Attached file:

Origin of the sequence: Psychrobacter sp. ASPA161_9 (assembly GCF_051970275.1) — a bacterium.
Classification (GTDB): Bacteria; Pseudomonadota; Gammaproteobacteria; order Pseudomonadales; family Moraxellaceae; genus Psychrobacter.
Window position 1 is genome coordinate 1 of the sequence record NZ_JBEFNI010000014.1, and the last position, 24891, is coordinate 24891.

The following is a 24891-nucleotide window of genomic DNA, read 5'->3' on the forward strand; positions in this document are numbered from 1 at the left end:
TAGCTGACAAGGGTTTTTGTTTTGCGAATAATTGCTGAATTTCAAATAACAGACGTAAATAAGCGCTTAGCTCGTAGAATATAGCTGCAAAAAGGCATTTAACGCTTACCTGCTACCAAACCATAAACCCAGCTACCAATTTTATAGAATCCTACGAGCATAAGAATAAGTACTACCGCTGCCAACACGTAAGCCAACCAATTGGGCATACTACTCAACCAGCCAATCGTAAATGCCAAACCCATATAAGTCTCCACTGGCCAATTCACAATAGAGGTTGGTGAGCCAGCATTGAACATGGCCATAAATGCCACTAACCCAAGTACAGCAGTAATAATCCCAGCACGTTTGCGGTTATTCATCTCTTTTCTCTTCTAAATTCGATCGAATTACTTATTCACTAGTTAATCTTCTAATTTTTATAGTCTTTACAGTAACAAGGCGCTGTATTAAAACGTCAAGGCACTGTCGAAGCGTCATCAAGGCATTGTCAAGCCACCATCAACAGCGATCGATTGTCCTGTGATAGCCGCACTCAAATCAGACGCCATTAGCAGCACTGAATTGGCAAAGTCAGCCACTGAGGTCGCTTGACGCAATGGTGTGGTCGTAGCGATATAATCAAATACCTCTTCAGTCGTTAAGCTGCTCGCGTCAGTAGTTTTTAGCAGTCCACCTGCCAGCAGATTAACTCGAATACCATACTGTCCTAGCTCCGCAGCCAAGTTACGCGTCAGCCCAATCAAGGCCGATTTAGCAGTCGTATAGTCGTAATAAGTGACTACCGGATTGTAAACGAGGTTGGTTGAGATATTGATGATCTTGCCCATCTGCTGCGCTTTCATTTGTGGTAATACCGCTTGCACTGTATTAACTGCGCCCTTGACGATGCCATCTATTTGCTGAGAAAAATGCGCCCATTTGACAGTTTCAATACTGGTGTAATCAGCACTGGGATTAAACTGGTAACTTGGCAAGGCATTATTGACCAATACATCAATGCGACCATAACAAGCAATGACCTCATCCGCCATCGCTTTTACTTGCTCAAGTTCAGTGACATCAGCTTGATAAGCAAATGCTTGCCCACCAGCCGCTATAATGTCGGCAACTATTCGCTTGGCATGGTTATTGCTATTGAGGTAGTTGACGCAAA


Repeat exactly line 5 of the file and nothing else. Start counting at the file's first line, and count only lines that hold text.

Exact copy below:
TAGCTGACAAGGGTTTTTGTTTTGCGAATAATTGCTGAATTTCAAATAACAGACGTAAATAAGCGCTTAGCTCGTAGAATATAGCTGCAAAAAGGCATTTAACGCTTACCTGCTACCAAACCATAAACCCAGCTACCAATTTTATAGAATCCTACGAGCATAAGAATAAGTACTACCGCTGCCAACACGTAAGCCAACCAATTGGGCATACTACTCAACCAGCCAATCGTAAATGCCAAACCCATATAAGTCTCCACTGGCCAATTCACAATAGAGGTTGGTGAGCCAGCATTGAACATGGCCATAAATGCCACTAACCCAAGTACAGCAGTAATAATCCCAGCACGTTTGCGGTTATTCATCTCTTTTCTCTTCTAAATTCGATCGAATTACTTATTCACTAGTTAATCTTCTAATTTTTATAGTCTTTACAGTAACAAGGCGCTGTATTAAAACGTCAAGGCACTGTCGAAGCGTCATCAAGGCATTGTCAAGCCACCATCAACAGCGATCGATTGTCCTGTGATAGCCGCACTCAAATCAGACGCCATTAGCAGCACTGAATTGGCAAAGTCAGCCACTGAGGTCGCTTGACGCAATGGTGTGGTCGTAGCGATATAATCAAATACCTCTTCAGTCGTTAAGCTGCTCGCGTCAGTAGTTTTTAGCAGTCCACCTGCCAGCAGATTAACTCGAATACCATACTGTCCTAGCTCCGCAGCCAAGTTACGCGTCAGCCCAATCAAGGCCGATTTAGCAGTCGTATAGTCGTAATAAGTGACTACCGGATTGTAAACGAGGTTGGTTGAGATATTGATGATCTTGCCCATCTGCTGCGCTTTCATTTGTGGTAATACCGCTTGCACTGTATTAACTGCGCCCTTGACGATGCCATCTATTTGCTGAGAAAAATGCGCCCATTTGACAGTTTCAATACTGGTGTAATCAGCACTGGGATTAAACTGGTAACTTGGCAAGGCATTATTGACCAATACATCAATGCGACCATAACAAGCAATGACCTCATCCGCCATCGCTTTTACTTGCTCAAGTTCAGTGACATCAGCTTGATAAGCAAATGCTTGCCCACCAGCCGCTATAATGTCGGCAACTATTCGCTTGGCATGGTTATTGCTATTGAGGTAGTTGACGCAAA